3. vagus nerve stimulation

25

when is vagus nerve stimulation indicated for seizure treatment?

for drug resistant patients with partial seizures

26

what are the anticonvulsant drug classes?

1. cyclic ureides
2. tricyclics
3. benzodiazepines
4. GABA derivatives
5. "others"

27

what are the cyclic ureide drugs?

1. phenytoin and fosphenytoin
2. primidone
3. phenobarbital
4. ethosuximide

28

what are the tricyclic anticonvulsant drugs?

1. carbamazepine
2. oxcarbazepine

29

what are the benzodiazepine anticonvulsant drugs?

1. diazepam
2. lorazepam

30

what are the GABA derivative anticonvulsant drugs?

1. gabapentin
2. pregablin

31

what are the "other" anticonvulsant drugs?

1. valproic acid
2. lamotrigine
3. acetazolamide
4. tiagabine
5. topiramate

32

which drugs are typically used for partial seizures?

1. carbamazepine
2. phenytoin
3. valproate

33

which drugs are typically used for tonic-clonic seizures?

1. carbamazepine
2. phenytoin
3. valproate

34

which drugs are typically used for absence (petit mal) seizures?

1. ethosuximide
2. valproate

35

which drugs are typically used for status epilepticus?

diazepam, lorazepam, phenytoin, fosphenytoin

36

what is the MOA for anticonvulsant agents?

inhibit firing of certain hyper-excitable cerebral neurons by

1. decreasing excitatory effects of glutamate and repetitive firing of neurons (block voltage gated sodium channels)
2. increase inhibitory effects of GABA
3. alter neuronal activation by altering movement of ions (sodium, calcium) across neuronal membrane

37

what are the presynaptic methods of diminishing glutamate release?

1. inactivation of VG sodium channels
2. inactivation of VG calcium channels
3. increase potassium channel opening

38

what are the postsynaptic methods of diminishing glutamate release?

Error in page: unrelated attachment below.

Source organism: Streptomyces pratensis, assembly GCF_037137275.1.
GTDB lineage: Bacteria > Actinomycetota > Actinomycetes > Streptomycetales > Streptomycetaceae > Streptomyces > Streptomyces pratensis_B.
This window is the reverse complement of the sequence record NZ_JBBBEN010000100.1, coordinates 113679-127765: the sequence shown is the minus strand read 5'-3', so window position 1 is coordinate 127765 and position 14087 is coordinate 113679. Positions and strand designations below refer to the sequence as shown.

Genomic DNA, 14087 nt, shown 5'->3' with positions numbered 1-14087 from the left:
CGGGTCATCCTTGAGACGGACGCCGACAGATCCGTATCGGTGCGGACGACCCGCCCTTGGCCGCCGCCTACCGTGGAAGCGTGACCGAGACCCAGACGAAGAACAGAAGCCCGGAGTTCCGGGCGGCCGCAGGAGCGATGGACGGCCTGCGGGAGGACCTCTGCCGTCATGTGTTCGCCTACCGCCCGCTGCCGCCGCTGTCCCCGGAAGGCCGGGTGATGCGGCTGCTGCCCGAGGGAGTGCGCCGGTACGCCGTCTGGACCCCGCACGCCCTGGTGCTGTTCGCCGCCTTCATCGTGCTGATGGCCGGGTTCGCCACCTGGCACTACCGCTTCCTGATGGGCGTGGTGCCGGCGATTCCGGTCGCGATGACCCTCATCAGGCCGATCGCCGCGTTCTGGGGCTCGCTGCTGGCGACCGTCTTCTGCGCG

1. blockage of AMPA receptors
2. blockage of NMDA receptors

39

what is the mechanism for anticonvulsive agents that inactivate sodium channels?

bind sodium channel in inactive state and keep it inactivated for a prolonged period of time - preventing sodium from entering cell

40

what is the mechanism for anticonvulsive agents that cause reduced activity of calcium channels?

reduce calcium influx - decrease NT release and prevent neuronal excitability

41

inactivation of which receptor type is most effective for petit mal seizures?

calcium

42

what are the targets for increasing the effect of GABA?

1. inhibit GABA transporters (block GABA reuptake)
2. inhibit GABA transaminase (block GABA metabolism)
3. potentiate activation of GABAa receptors

43

what are the general side effects of anticonvulsants?

sedation, diplopia, nystagmus, ataxia, GI upset

44

which anticonvulsant is considered safest during pregnancy?

phenobarbital

45

valproate and ethosuxamide act on which receptor to decrease seizure activity? which type of seizures are these good for? what is the MOA?

1. calcium channel
2. petit mal
2. reduce pacemaker current that underlies thalamic rhythm in spikes and waves seen in absence seizures